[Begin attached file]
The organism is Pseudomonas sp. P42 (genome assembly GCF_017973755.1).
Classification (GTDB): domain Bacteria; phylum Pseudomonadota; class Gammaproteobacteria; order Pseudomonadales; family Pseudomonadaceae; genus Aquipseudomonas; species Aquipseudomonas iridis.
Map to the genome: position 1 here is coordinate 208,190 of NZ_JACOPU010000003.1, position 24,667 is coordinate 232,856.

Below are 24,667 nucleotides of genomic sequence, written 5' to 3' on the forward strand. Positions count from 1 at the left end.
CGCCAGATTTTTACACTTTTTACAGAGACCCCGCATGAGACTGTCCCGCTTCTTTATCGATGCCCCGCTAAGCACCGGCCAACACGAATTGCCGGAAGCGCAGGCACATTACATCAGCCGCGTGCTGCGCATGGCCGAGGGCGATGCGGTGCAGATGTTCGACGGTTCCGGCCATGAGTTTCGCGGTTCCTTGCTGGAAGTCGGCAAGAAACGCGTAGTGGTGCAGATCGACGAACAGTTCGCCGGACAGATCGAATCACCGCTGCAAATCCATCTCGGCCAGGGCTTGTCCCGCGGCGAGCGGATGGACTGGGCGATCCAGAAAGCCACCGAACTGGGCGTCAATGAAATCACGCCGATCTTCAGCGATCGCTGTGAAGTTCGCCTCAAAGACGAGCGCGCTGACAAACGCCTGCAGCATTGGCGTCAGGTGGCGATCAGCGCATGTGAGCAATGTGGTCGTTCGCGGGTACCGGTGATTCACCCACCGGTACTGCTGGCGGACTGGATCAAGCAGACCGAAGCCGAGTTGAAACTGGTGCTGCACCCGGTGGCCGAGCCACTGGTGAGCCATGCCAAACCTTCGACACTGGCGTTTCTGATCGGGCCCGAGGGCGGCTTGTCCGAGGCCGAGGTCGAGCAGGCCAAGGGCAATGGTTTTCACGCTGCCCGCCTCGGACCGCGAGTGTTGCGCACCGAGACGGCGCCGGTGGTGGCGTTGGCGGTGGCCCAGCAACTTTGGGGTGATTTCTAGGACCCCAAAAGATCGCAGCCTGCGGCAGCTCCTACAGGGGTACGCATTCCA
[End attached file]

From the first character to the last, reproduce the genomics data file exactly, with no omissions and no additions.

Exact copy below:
The organism is Pseudomonas sp. P42 (genome assembly GCF_017973755.1).
Classification (GTDB): domain Bacteria; phylum Pseudomonadota; class Gammaproteobacteria; order Pseudomonadales; family Pseudomonadaceae; genus Aquipseudomonas; species Aquipseudomonas iridis.
Map to the genome: position 1 here is coordinate 208,190 of NZ_JACOPU010000003.1, position 24,667 is coordinate 232,856.

Below are 24,667 nucleotides of genomic sequence, written 5' to 3' on the forward strand. Positions count from 1 at the left end.
CGCCAGATTTTTACACTTTTTACAGAGACCCCGCATGAGACTGTCCCGCTTCTTTATCGATGCCCCGCTAAGCACCGGCCAACACGAATTGCCGGAAGCGCAGGCACATTACATCAGCCGCGTGCTGCGCATGGCCGAGGGCGATGCGGTGCAGATGTTCGACGGTTCCGGCCATGAGTTTCGCGGTTCCTTGCTGGAAGTCGGCAAGAAACGCGTAGTGGTGCAGATCGACGAACAGTTCGCCGGACAGATCGAATCACCGCTGCAAATCCATCTCGGCCAGGGCTTGTCCCGCGGCGAGCGGATGGACTGGGCGATCCAGAAAGCCACCGAACTGGGCGTCAATGAAATCACGCCGATCTTCAGCGATCGCTGTGAAGTTCGCCTCAAAGACGAGCGCGCTGACAAACGCCTGCAGCATTGGCGTCAGGTGGCGATCAGCGCATGTGAGCAATGTGGTCGTTCGCGGGTACCGGTGATTCACCCACCGGTACTGCTGGCGGACTGGATCAAGCAGACCGAAGCCGAGTTGAAACTGGTGCTGCACCCGGTGGCCGAGCCACTGGTGAGCCATGCCAAACCTTCGACACTGGCGTTTCTGATCGGGCCCGAGGGCGGCTTGTCCGAGGCCGAGGTCGAGCAGGCCAAGGGCAATGGTTTTCACGCTGCCCGCCTCGGACCGCGAGTGTTGCGCACCGAGACGGCGCCGGTGGTGGCGTTGGCGGTGGCCCAGCAACTTTGGGGTGATTTCTAGGACCCCAAAAGATCGCAGCCTGCGGCAGCTCCTACAGGGGTACGCATTCCA